Tuesday, November 29, 2011

Justice Kennedy and the Affordable Health Care Act

An article at news.yahoo on the Supreme Court hearing arguments about the Affordable Health Care Act begins with an emphasis on Justice Anthony Kennedy:

If the Supreme Court breaks down along its usual ideological lines on the vote on the health care law, Justice Anthony Kennedy -- known as the swing vote on the court -- could be the one to decide whether the government can require almost every American to buy health insurance or pay a fine.

The article presents an analysis of "how" Justice Kennedy came out on similar cases. An opinion piece at the Washington Post is even more blunt:

May it please the court: Yes, there are fancy legal arguments about the individual mandate for health care, but let’s stipulate the obvious: The Constitution is what five of you say it is. On today’s court, this really means what one of you says it is. With that in mind, Justice Anthony Kennedy, here are five thoughts I hope you’ll consider.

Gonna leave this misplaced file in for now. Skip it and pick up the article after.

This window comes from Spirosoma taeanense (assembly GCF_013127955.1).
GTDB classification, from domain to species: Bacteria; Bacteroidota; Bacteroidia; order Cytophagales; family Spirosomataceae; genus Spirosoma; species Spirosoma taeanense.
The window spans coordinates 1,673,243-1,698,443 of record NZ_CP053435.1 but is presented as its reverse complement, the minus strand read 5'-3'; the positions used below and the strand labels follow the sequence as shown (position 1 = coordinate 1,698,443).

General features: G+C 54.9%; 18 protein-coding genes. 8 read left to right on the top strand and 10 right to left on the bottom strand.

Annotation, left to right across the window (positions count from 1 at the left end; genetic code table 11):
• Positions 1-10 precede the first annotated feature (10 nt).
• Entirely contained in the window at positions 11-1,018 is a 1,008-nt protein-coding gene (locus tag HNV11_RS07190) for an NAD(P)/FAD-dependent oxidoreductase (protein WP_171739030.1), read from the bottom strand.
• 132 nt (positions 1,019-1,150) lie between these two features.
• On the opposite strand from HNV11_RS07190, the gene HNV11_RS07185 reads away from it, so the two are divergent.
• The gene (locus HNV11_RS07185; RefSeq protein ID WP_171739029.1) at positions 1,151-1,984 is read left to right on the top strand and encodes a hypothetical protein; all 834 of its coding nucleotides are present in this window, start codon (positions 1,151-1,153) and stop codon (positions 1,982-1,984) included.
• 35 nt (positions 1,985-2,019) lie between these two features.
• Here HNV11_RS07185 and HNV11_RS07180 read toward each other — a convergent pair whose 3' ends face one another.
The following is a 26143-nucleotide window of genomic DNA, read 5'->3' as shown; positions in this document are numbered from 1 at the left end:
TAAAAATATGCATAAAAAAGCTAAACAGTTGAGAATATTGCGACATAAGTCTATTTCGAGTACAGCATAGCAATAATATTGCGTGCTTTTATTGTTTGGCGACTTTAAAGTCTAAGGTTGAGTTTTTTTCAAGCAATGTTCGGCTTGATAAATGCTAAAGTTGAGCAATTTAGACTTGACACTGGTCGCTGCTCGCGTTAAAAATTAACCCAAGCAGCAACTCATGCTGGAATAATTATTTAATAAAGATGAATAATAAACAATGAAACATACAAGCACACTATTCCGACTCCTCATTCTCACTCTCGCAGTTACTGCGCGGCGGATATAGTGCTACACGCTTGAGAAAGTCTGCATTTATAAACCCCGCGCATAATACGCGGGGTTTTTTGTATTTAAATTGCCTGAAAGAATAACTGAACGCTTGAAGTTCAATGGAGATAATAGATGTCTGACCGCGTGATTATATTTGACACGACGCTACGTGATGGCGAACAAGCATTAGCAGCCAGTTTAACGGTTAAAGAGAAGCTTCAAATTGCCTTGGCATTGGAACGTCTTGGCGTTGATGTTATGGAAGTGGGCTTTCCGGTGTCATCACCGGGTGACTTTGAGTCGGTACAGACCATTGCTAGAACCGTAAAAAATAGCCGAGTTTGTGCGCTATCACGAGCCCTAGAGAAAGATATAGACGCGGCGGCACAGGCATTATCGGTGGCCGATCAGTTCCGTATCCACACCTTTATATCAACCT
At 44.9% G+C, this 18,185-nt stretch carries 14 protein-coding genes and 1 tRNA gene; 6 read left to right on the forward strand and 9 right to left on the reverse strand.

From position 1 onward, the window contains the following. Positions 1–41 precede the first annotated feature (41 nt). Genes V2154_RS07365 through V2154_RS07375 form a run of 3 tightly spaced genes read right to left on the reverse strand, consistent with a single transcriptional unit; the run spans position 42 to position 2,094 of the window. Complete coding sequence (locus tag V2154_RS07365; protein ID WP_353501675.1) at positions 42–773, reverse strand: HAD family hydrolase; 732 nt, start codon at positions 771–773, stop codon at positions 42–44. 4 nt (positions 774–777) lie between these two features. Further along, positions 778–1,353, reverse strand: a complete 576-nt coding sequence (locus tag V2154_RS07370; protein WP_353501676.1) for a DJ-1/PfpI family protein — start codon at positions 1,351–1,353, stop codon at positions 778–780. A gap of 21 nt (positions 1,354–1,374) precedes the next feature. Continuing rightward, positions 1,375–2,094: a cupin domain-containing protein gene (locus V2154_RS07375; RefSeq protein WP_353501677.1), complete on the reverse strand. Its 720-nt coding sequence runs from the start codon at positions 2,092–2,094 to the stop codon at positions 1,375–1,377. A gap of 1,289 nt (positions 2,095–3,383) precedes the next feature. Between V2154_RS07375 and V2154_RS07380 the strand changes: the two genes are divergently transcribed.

IPBiz has discussed the significant role of Justice Kennedy. See for example The power in being the swing vote

One recalls Justice Kennedy's concurring opinion in eBay which included:

In addition injunctive relief may have different consequences for the burgeoning number of patents over business methods, which were not of much economic and legal significance in earlier times. The potential vagueness and suspect validity of some of these patents may affect the calculus under the four-factor test.


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